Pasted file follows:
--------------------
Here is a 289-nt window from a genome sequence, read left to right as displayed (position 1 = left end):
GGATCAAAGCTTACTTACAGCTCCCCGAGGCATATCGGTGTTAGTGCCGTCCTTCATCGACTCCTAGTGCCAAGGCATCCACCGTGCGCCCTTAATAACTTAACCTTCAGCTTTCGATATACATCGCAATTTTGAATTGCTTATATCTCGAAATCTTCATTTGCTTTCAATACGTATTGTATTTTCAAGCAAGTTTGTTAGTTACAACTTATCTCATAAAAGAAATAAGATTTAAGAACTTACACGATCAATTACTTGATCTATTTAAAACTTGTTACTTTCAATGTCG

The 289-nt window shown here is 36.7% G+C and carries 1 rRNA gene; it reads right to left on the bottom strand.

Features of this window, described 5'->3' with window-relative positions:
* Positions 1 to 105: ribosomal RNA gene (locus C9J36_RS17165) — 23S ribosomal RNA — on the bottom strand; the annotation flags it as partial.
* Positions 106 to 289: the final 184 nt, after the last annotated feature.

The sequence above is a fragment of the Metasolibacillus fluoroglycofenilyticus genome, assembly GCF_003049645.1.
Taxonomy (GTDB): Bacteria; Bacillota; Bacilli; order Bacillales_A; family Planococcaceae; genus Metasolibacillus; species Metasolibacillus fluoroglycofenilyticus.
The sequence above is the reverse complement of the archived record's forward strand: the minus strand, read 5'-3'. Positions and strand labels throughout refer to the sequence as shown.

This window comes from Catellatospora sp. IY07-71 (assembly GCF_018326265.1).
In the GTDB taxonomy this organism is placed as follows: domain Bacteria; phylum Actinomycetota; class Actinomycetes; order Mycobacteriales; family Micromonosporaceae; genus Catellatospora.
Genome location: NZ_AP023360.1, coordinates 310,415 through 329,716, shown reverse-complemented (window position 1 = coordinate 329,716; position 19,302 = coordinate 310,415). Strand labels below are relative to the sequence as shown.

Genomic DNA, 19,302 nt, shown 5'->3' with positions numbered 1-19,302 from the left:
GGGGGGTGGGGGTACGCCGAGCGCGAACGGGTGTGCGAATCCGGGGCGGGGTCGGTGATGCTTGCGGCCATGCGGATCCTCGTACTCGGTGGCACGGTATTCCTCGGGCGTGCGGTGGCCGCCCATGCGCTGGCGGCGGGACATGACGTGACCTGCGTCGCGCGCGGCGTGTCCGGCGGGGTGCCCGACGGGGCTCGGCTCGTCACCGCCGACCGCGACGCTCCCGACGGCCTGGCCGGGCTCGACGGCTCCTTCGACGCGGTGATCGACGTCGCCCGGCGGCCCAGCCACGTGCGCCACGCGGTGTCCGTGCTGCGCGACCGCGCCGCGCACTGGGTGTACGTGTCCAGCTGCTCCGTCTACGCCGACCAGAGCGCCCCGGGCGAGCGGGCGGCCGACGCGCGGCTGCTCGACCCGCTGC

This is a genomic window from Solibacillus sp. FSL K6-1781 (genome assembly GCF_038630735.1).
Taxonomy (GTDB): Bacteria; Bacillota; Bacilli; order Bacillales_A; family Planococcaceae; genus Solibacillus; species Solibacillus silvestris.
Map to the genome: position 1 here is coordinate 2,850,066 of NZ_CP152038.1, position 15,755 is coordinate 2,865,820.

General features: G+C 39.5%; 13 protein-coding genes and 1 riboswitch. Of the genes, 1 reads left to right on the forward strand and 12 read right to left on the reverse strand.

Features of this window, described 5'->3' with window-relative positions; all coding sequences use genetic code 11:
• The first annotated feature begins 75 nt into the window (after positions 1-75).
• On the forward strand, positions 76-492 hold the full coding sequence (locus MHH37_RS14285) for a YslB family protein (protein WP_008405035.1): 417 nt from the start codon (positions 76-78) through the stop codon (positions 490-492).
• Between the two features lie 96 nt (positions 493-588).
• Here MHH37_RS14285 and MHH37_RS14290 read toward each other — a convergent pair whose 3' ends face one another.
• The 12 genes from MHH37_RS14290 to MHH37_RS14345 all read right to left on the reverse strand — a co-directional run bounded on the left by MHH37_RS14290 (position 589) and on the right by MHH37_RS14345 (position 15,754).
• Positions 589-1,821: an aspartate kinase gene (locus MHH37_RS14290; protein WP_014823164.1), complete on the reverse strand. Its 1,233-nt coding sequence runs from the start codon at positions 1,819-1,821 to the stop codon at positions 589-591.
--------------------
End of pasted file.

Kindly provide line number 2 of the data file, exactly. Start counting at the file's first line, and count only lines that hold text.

GGATCAAAGCTTACTTACAGCTCCCCGAGGCATATCGGTGTTAGTGCCGTCCTTCATCGACTCCTAGTGCCAAGGCATCCACCGTGCGCCCTTAATAACTTAACCTTCAGCTTTCGATATACATCGCAATTTTGAATTGCTTATATCTCGAAATCTTCATTTGCTTTCAATACGTATTGTATTTTCAAGCAAGTTTGTTAGTTACAACTTATCTCATAAAAGAAATAAGATTTAAGAACTTACACGATCAATTACTTGATCTATTTAAAACTTGTTACTTTCAATGTCG